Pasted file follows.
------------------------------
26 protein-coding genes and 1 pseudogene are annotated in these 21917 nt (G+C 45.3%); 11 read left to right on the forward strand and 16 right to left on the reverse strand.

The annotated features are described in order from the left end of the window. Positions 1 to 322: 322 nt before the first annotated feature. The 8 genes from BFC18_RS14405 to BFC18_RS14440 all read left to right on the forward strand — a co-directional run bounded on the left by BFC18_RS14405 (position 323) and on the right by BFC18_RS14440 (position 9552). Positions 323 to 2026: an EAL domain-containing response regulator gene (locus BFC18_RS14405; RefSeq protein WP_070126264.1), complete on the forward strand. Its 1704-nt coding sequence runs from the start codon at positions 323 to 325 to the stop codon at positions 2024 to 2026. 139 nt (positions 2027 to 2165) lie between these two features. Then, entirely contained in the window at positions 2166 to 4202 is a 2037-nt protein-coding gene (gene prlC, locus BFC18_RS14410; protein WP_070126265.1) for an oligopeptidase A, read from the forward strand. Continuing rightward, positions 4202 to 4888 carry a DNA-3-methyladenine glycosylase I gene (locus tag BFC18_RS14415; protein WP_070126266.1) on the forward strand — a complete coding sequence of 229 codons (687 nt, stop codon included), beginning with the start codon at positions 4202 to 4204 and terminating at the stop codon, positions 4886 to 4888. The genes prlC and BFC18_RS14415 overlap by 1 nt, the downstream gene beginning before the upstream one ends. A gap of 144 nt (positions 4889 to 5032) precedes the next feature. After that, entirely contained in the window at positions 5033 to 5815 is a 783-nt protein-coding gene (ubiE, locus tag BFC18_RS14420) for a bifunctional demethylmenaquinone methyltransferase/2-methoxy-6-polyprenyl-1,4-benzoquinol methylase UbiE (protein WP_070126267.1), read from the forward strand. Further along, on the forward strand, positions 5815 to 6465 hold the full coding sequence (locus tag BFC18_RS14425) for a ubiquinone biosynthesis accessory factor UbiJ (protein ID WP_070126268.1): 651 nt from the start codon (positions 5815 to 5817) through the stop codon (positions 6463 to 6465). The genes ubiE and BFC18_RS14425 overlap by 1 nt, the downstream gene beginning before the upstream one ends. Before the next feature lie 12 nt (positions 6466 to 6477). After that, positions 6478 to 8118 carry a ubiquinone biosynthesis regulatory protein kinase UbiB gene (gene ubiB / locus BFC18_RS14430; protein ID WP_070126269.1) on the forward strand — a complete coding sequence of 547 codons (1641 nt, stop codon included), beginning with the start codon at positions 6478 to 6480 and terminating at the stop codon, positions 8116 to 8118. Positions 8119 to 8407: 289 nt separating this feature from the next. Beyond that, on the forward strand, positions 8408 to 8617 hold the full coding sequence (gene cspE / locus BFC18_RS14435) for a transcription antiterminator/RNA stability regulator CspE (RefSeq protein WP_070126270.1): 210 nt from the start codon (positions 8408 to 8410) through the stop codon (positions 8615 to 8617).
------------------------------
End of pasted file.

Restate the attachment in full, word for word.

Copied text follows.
26 protein-coding genes and 1 pseudogene are annotated in these 21917 nt (G+C 45.3%); 11 read left to right on the forward strand and 16 right to left on the reverse strand.

The annotated features are described in order from the left end of the window. Positions 1 to 322: 322 nt before the first annotated feature. The 8 genes from BFC18_RS14405 to BFC18_RS14440 all read left to right on the forward strand — a co-directional run bounded on the left by BFC18_RS14405 (position 323) and on the right by BFC18_RS14440 (position 9552). Positions 323 to 2026: an EAL domain-containing response regulator gene (locus BFC18_RS14405; RefSeq protein WP_070126264.1), complete on the forward strand. Its 1704-nt coding sequence runs from the start codon at positions 323 to 325 to the stop codon at positions 2024 to 2026. 139 nt (positions 2027 to 2165) lie between these two features. Then, entirely contained in the window at positions 2166 to 4202 is a 2037-nt protein-coding gene (gene prlC, locus BFC18_RS14410; protein WP_070126265.1) for an oligopeptidase A, read from the forward strand. Continuing rightward, positions 4202 to 4888 carry a DNA-3-methyladenine glycosylase I gene (locus tag BFC18_RS14415; protein WP_070126266.1) on the forward strand — a complete coding sequence of 229 codons (687 nt, stop codon included), beginning with the start codon at positions 4202 to 4204 and terminating at the stop codon, positions 4886 to 4888. The genes prlC and BFC18_RS14415 overlap by 1 nt, the downstream gene beginning before the upstream one ends. A gap of 144 nt (positions 4889 to 5032) precedes the next feature. After that, entirely contained in the window at positions 5033 to 5815 is a 783-nt protein-coding gene (ubiE, locus tag BFC18_RS14420) for a bifunctional demethylmenaquinone methyltransferase/2-methoxy-6-polyprenyl-1,4-benzoquinol methylase UbiE (protein WP_070126267.1), read from the forward strand. Further along, on the forward strand, positions 5815 to 6465 hold the full coding sequence (locus tag BFC18_RS14425) for a ubiquinone biosynthesis accessory factor UbiJ (protein ID WP_070126268.1): 651 nt from the start codon (positions 5815 to 5817) through the stop codon (positions 6463 to 6465). The genes ubiE and BFC18_RS14425 overlap by 1 nt, the downstream gene beginning before the upstream one ends. Before the next feature lie 12 nt (positions 6466 to 6477). After that, positions 6478 to 8118 carry a ubiquinone biosynthesis regulatory protein kinase UbiB gene (gene ubiB / locus BFC18_RS14430; protein ID WP_070126269.1) on the forward strand — a complete coding sequence of 547 codons (1641 nt, stop codon included), beginning with the start codon at positions 6478 to 6480 and terminating at the stop codon, positions 8116 to 8118. Positions 8119 to 8407: 289 nt separating this feature from the next. Beyond that, on the forward strand, positions 8408 to 8617 hold the full coding sequence (gene cspE / locus BFC18_RS14435) for a transcription antiterminator/RNA stability regulator CspE (RefSeq protein WP_070126270.1): 210 nt from the start codon (positions 8408 to 8410) through the stop codon (positions 8615 to 8617).